Study: Only Children Are More Creative
No siblings? No problem. Here’s what that means for your creativity.
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Only children get a bad rap. But the lack of siblings isn't all that bad for kids. In fact, being an only child might make you more creative.
This conclusion comes from a study published in Brain Imaging and Behavior. Researchers wanted to know how family dynamics might affect brain development and personality.
When comparing only children and kids with siblings, researchers found some drastic differences.
Scoring high on the creativity scale
Researchers studied two groups of Chinese college students. (Keep this in mind. All participants were from a single country and attending college, making for a pretty homogenous sample size.) Half the participants were only children, and the other half grew up with siblings. Participants performed a series of activities to test their creativity, such as brainstorming creative uses for a cardboard box and making improvements to a toy. Researchers scanned their brains, too.
The only children scored higher on the creativity tests, but that's not all. Researchers also noticed something interesting in their brain scans. The sibling-less participants had more grey matter in certain areas of the brain that are associated with creativity. "The researchers speculated only children's apparent superior creativity may be related to the greater contact they'd had with their parents," Dr. Christian Jarrett, the editor of BPS Research Digest wrote, "and perhaps their parents' having heightened expectations for them."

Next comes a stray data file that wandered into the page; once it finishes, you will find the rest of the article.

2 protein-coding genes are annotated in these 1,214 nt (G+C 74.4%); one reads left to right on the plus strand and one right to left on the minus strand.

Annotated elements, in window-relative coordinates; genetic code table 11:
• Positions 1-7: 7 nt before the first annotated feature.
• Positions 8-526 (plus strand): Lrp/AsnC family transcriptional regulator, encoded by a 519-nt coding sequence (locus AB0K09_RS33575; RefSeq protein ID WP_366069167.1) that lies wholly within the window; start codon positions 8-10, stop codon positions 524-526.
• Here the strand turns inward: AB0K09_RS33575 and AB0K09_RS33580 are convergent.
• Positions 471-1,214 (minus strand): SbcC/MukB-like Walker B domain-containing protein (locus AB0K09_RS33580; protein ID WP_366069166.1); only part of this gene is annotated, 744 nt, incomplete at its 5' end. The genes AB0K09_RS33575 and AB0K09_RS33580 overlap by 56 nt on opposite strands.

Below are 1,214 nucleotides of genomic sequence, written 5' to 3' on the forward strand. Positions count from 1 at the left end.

But only children aren't so agreeable
The researchers also ranked participants' agreeableness. The only children didn't score so well on this personality trait. The only children ranked low in agreeability, meaning they were less concerned for others.
Once again, the brain scans backed up this finding. The students who grew up without siblings had less grey matter in their prefrontal cortex; that's the part of the brain associated with social behavior, among other personality development traits.
Researchers Junyi Yang and Xin Hou concluded that family size can play an important role in personality development and brain structure. Do you agree with the results of this study? As an only child, do you find yourself to be more creative that your peers with siblings?